Ross G. Gerrity

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Patients with diabetes are at higher risk for atherosclerotic disease than nondiabetic individuals with other comparable risk factors. Studies examining mechanisms underlying diabetes-accelerated atherosclerosis have been limited by the lack of suitable humanoid animal models. In this study, diabetes was superimposed on a well-characterized swine model of(More)
After exposure to low density lipoprotein (LDL) that had been minimally modified by oxidation (MM-LDL), human endothelial cells (EC) and smooth muscle cells (SMC) cultured separately or together produced 2- to 3-fold more monocyte chemotactic activity than did control cells or cells exposed to freshly isolated LDL. This increase in monocyte chemotactic(More)
The tunica media of thoracic aortas from female rats in age from newborn to 12 weeks were analyzed quantitatively by using stereologic techniques in the electron microscope. Collagen, elastin, smooth muscle, myofilaments, Golgi apparatus, ergastoplasm, and surface to volume ratios were among those components quantified. These parameters were correlated with(More)
In combination with other factors, hyperglycemia may cause the accelerated progression of atherosclerosis in people with diabetes. Arterial smooth muscle cell (SMC) proliferation and accumulation contribute to formation of advanced atherosclerotic lesions. Therefore, we investigated the effects of hyperglycemia on SMC proliferation and accumulation in vivo(More)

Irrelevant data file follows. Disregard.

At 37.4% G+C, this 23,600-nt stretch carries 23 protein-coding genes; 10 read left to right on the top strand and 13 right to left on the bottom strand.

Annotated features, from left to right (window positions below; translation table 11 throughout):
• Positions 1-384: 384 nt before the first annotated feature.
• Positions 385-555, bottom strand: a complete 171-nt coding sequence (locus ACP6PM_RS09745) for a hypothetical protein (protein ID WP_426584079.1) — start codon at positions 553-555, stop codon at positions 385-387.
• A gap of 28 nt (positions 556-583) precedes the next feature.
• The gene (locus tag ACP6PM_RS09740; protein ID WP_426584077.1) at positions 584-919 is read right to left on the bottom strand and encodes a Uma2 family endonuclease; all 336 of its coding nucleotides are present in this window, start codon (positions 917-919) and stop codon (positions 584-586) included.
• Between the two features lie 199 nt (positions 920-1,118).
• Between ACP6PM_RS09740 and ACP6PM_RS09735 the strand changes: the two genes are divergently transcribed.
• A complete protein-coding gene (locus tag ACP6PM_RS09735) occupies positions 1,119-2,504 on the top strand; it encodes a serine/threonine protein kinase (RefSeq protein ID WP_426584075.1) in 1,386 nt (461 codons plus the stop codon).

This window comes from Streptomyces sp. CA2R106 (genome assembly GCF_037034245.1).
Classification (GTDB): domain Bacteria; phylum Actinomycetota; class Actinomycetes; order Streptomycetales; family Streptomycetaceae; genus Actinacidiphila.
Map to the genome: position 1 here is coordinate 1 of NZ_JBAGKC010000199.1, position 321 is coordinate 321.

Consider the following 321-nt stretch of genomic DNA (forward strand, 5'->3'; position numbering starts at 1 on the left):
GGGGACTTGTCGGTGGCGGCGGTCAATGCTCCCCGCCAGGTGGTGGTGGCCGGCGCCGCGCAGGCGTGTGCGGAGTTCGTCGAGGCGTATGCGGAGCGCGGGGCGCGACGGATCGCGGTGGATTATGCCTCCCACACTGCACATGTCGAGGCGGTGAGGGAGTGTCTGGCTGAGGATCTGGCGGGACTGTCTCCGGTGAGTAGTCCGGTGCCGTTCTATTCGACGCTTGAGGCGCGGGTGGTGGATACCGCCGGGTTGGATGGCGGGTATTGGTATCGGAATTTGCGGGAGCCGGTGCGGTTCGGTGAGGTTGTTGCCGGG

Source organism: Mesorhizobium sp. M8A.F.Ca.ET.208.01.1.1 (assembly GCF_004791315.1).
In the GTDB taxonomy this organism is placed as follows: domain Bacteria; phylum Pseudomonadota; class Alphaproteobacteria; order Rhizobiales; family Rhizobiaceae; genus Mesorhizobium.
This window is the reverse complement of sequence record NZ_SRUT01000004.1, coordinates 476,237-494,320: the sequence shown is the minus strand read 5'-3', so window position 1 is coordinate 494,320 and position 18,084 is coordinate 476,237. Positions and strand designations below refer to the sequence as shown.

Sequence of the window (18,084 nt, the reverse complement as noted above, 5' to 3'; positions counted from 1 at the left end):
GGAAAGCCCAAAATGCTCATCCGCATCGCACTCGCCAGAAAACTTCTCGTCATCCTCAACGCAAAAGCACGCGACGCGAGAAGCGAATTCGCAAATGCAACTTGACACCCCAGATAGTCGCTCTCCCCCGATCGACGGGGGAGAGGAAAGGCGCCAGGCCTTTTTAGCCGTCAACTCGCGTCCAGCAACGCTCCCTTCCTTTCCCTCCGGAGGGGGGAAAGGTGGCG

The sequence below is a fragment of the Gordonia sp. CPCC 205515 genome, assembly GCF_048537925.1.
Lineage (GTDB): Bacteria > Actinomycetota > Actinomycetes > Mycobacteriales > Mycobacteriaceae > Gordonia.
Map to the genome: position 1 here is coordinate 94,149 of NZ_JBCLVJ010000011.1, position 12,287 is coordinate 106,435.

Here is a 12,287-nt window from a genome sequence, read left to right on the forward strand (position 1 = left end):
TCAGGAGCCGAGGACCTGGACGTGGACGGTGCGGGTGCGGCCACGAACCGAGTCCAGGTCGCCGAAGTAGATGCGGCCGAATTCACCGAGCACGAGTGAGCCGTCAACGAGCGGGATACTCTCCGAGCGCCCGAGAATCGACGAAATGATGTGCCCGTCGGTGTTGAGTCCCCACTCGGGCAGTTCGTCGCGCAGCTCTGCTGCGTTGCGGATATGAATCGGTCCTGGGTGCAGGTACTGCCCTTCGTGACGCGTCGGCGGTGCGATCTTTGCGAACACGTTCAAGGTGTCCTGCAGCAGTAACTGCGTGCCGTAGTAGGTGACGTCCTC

BACKGROUND Low endothelial shear stress (ESS) promotes the development of atherosclerosis; however, its role in the progression of atherosclerotic plaques and evolution to inflamed high-risk plaques has not been studied. Our hypothesis was that the lowest values of ESS are responsible for the development of high-risk coronary atherosclerotic plaques(More)
In a previous publication the author and his co-workers demonstrated that atherosclerotic lesion development in the aorta of hypercholesterolemic pigs was preceded by intimal penetration of blood-borne mononuclear cells, and that medial smooth muscle cells were not involved in the formation of early fatty lesions in this model. The current study shows that(More)
Abnormal HDL metabolism may contribute to the increased atherosclerosis associated with diabetes. The ATP-binding cassette transporter A1 (ABCA1) is an atheroprotective cell protein that mediates cholesterol transport from cells to apolipoprotein (apo) A-I, the major protein in HDL. Because formation of advanced glycation end products (AGEs) is associated(More)
Hypertrophy of the mammalian heart, regardless of the initiating event, results in architectural remodeling of ventricular components that maintain structural and functional characteristics of this organ. Ventricular components that vary their morphology and morphometry in a hypertrophic state are the muscle cells, connective tissue elements, vasculature,(More)
The accumulation of macrophage foam cells in atherosclerotic lesions is associated with both initiation and progression of this disease. Scavenger receptors CD36 and SRA are the primary receptors responsible for conversion of macrophages into foam cells. Integrin alphaVbeta3 plays a role in the differentiation of several cell types, but its involvement in(More)